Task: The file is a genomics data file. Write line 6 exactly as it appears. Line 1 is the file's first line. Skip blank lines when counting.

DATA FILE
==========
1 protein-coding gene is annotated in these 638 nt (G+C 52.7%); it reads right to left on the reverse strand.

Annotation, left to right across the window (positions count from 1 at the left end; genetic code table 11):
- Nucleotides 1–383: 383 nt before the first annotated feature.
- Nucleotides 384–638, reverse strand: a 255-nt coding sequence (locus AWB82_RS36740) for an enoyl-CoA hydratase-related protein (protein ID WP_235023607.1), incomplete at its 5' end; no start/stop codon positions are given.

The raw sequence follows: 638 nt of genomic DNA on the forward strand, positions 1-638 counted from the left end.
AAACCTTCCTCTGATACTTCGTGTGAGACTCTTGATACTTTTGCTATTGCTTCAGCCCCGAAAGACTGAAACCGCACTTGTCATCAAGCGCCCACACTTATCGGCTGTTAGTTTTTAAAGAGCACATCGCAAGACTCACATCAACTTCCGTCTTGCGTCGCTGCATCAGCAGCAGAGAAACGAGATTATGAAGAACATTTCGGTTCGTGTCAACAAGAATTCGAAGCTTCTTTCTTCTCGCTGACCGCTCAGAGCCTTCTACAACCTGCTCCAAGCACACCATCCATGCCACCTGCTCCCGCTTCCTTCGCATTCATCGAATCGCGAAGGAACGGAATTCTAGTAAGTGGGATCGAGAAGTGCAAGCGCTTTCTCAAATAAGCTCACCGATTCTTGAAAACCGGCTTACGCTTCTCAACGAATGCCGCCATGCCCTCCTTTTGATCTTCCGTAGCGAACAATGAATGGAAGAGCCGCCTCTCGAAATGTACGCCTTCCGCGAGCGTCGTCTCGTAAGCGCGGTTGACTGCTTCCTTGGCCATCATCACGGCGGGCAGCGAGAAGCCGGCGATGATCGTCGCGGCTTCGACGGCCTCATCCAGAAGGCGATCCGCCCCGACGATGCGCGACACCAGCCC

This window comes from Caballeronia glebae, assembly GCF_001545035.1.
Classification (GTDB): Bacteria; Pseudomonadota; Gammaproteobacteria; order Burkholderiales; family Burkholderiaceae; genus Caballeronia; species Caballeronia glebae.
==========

AAACCTTCCTCTGATACTTCGTGTGAGACTCTTGATACTTTTGCTATTGCTTCAGCCCCGAAAGACTGAAACCGCACTTGTCATCAAGCGCCCACACTTATCGGCTGTTAGTTTTTAAAGAGCACATCGCAAGACTCACATCAACTTCCGTCTTGCGTCGCTGCATCAGCAGCAGAGAAACGAGATTATGAAGAACATTTCGGTTCGTGTCAACAAGAATTCGAAGCTTCTTTCTTCTCGCTGACCGCTCAGAGCCTTCTACAACCTGCTCCAAGCACACCATCCATGCCACCTGCTCCCGCTTCCTTCGCATTCATCGAATCGCGAAGGAACGGAATTCTAGTAAGTGGGATCGAGAAGTGCAAGCGCTTTCTCAAATAAGCTCACCGATTCTTGAAAACCGGCTTACGCTTCTCAACGAATGCCGCCATGCCCTCCTTTTGATCTTCCGTAGCGAACAATGAATGGAAGAGCCGCCTCTCGAAATGTACGCCTTCCGCGAGCGTCGTCTCGTAAGCGCGGTTGACTGCTTCCTTGGCCATCATCACGGCGGGCAGCGAGAAGCCGGCGATGATCGTCGCGGCTTCGACGGCCTCATCCAGAAGGCGATCCGCCCCGACGATGCGCGACACCAGCCC